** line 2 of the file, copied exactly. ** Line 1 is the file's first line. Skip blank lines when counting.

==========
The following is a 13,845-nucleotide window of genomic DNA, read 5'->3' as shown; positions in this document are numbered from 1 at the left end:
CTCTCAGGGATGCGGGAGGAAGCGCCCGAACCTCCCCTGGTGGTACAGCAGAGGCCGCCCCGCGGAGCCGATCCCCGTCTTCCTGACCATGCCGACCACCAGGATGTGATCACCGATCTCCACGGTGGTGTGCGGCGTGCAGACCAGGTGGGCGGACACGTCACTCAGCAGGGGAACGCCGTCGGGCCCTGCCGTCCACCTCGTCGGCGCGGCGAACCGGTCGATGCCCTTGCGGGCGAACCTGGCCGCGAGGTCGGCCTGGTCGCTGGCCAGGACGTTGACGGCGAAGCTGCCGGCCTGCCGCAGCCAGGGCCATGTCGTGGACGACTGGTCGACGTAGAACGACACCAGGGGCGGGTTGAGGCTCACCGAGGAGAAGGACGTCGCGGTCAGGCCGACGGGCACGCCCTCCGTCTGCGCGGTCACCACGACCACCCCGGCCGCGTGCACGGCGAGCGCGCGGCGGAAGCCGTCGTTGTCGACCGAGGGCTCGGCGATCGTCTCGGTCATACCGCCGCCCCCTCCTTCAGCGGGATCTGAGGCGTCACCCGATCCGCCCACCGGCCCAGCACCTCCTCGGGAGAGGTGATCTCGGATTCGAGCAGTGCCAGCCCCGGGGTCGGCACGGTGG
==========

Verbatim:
CTCTCAGGGATGCGGGAGGAAGCGCCCGAACCTCCCCTGGTGGTACAGCAGAGGCCGCCCCGCGGAGCCGATCCCCGTCTTCCTGACCATGCCGACCACCAGGATGTGATCACCGATCTCCACGGTGGTGTGCGGCGTGCAGACCAGGTGGGCGGACACGTCACTCAGCAGGGGAACGCCGTCGGGCCCTGCCGTCCACCTCGTCGGCGCGGCGAACCGGTCGATGCCCTTGCGGGCGAACCTGGCCGCGAGGTCGGCCTGGTCGCTGGCCAGGACGTTGACGGCGAAGCTGCCGGCCTGCCGCAGCCAGGGCCATGTCGTGGACGACTGGTCGACGTAGAACGACACCAGGGGCGGGTTGAGGCTCACCGAGGAGAAGGACGTCGCGGTCAGGCCGACGGGCACGCCCTCCGTCTGCGCGGTCACCACGACCACCCCGGCCGCGTGCACGGCGAGCGCGCGGCGGAAGCCGTCGTTGTCGACCGAGGGCTCGGCGATCGTCTCGGTCATACCGCCGCCCCCTCCTTCAGCGGGATCTGAGGCGTCACCCGATCCGCCCACCGGCCCAGCACCTCCTCGGGAGAGGTGATCTCGGATTCGAGCAGTGCCAGCCCCGGGGTCGGCACGGTGG